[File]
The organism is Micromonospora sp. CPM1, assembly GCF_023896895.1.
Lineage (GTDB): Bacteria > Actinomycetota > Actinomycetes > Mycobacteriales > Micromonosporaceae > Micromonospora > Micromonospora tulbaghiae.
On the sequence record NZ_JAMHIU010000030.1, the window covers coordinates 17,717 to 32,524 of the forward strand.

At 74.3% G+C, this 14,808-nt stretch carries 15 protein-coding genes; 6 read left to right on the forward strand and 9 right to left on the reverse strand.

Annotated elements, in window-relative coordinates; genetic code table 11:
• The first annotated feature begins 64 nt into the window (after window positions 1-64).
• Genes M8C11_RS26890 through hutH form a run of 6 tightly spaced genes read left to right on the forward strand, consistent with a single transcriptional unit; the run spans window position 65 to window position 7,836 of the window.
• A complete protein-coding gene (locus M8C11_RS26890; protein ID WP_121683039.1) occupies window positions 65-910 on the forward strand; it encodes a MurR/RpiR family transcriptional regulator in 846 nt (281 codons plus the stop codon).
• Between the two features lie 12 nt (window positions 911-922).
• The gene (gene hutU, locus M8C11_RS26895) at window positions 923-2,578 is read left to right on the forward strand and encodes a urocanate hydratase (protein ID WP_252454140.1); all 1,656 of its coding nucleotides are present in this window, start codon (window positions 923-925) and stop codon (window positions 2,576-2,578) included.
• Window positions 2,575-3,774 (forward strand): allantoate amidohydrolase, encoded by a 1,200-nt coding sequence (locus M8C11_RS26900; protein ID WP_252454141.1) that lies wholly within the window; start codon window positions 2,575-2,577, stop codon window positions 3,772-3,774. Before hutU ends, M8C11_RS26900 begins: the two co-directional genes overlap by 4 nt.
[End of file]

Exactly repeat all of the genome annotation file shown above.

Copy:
The organism is Micromonospora sp. CPM1, assembly GCF_023896895.1.
Lineage (GTDB): Bacteria > Actinomycetota > Actinomycetes > Mycobacteriales > Micromonosporaceae > Micromonospora > Micromonospora tulbaghiae.
On the sequence record NZ_JAMHIU010000030.1, the window covers coordinates 17,717 to 32,524 of the forward strand.

At 74.3% G+C, this 14,808-nt stretch carries 15 protein-coding genes; 6 read left to right on the forward strand and 9 right to left on the reverse strand.

Annotated elements, in window-relative coordinates; genetic code table 11:
• The first annotated feature begins 64 nt into the window (after window positions 1-64).
• Genes M8C11_RS26890 through hutH form a run of 6 tightly spaced genes read left to right on the forward strand, consistent with a single transcriptional unit; the run spans window position 65 to window position 7,836 of the window.
• A complete protein-coding gene (locus M8C11_RS26890; protein ID WP_121683039.1) occupies window positions 65-910 on the forward strand; it encodes a MurR/RpiR family transcriptional regulator in 846 nt (281 codons plus the stop codon).
• Between the two features lie 12 nt (window positions 911-922).
• The gene (gene hutU, locus M8C11_RS26895) at window positions 923-2,578 is read left to right on the forward strand and encodes a urocanate hydratase (protein ID WP_252454140.1); all 1,656 of its coding nucleotides are present in this window, start codon (window positions 923-925) and stop codon (window positions 2,576-2,578) included.
• Window positions 2,575-3,774 (forward strand): allantoate amidohydrolase, encoded by a 1,200-nt coding sequence (locus M8C11_RS26900; protein ID WP_252454141.1) that lies wholly within the window; start codon window positions 2,575-2,577, stop codon window positions 3,772-3,774. Before hutU ends, M8C11_RS26900 begins: the two co-directional genes overlap by 4 nt.